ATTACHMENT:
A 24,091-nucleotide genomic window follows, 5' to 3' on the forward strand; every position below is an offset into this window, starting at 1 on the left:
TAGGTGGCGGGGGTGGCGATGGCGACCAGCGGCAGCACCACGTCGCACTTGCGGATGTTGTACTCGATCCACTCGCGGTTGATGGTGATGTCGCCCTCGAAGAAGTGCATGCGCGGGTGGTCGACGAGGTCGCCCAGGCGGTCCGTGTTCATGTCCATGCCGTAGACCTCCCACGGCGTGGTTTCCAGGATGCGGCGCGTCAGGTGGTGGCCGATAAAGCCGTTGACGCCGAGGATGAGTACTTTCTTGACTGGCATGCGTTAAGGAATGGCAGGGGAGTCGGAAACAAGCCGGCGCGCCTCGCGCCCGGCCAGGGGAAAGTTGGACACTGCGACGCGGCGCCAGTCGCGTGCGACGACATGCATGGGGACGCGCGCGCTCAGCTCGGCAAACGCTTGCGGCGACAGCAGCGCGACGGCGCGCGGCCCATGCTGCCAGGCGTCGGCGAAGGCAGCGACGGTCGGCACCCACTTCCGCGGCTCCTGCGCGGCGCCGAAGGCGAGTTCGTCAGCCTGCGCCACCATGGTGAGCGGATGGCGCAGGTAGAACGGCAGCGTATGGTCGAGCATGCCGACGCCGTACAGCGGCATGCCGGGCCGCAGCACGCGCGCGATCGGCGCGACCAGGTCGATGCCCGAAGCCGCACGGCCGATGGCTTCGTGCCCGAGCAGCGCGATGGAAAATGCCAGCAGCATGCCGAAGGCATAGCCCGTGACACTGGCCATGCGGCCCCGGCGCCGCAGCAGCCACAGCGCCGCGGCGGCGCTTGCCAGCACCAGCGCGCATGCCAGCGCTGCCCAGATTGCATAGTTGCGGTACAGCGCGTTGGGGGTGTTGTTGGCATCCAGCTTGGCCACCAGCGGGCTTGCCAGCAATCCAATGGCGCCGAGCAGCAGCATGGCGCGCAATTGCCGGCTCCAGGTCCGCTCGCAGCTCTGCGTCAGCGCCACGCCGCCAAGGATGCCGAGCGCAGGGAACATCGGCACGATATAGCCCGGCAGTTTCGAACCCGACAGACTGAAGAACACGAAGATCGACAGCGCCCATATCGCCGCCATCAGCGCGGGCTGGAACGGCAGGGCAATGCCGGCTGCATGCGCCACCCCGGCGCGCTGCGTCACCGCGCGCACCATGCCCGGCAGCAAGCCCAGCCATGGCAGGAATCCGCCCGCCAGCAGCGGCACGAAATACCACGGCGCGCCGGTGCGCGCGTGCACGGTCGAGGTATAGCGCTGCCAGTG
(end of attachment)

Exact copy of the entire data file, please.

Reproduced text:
A 24,091-nucleotide genomic window follows, 5' to 3' on the forward strand; every position below is an offset into this window, starting at 1 on the left:
TAGGTGGCGGGGGTGGCGATGGCGACCAGCGGCAGCACCACGTCGCACTTGCGGATGTTGTACTCGATCCACTCGCGGTTGATGGTGATGTCGCCCTCGAAGAAGTGCATGCGCGGGTGGTCGACGAGGTCGCCCAGGCGGTCCGTGTTCATGTCCATGCCGTAGACCTCCCACGGCGTGGTTTCCAGGATGCGGCGCGTCAGGTGGTGGCCGATAAAGCCGTTGACGCCGAGGATGAGTACTTTCTTGACTGGCATGCGTTAAGGAATGGCAGGGGAGTCGGAAACAAGCCGGCGCGCCTCGCGCCCGGCCAGGGGAAAGTTGGACACTGCGACGCGGCGCCAGTCGCGTGCGACGACATGCATGGGGACGCGCGCGCTCAGCTCGGCAAACGCTTGCGGCGACAGCAGCGCGACGGCGCGCGGCCCATGCTGCCAGGCGTCGGCGAAGGCAGCGACGGTCGGCACCCACTTCCGCGGCTCCTGCGCGGCGCCGAAGGCGAGTTCGTCAGCCTGCGCCACCATGGTGAGCGGATGGCGCAGGTAGAACGGCAGCGTATGGTCGAGCATGCCGACGCCGTACAGCGGCATGCCGGGCCGCAGCACGCGCGCGATCGGCGCGACCAGGTCGATGCCCGAAGCCGCACGGCCGATGGCTTCGTGCCCGAGCAGCGCGATGGAAAATGCCAGCAGCATGCCGAAGGCATAGCCCGTGACACTGGCCATGCGGCCCCGGCGCCGCAGCAGCCACAGCGCCGCGGCGGCGCTTGCCAGCACCAGCGCGCATGCCAGCGCTGCCCAGATTGCATAGTTGCGGTACAGCGCGTTGGGGGTGTTGTTGGCATCCAGCTTGGCCACCAGCGGGCTTGCCAGCAATCCAATGGCGCCGAGCAGCAGCATGGCGCGCAATTGCCGGCTCCAGGTCCGCTCGCAGCTCTGCGTCAGCGCCACGCCGCCAAGGATGCCGAGCGCAGGGAACATCGGCACGATATAGCCCGGCAGTTTCGAACCCGACAGACTGAAGAACACGAAGATCGACAGCGCCCATATCGCCGCCATCAGCGCGGGCTGGAACGGCAGGGCAATGCCGGCTGCATGCGCCACCCCGGCGCGCTGCGTCACCGCGCGCACCATGCCCGGCAGCAAGCCCAGCCATGGCAGGAATCCGCCCGCCAGCAGCGGCACGAAATACCACGGCGCGCCGGTGCGCGCGTGCACGGTCGAGGTATAGCGCTGCCAGTG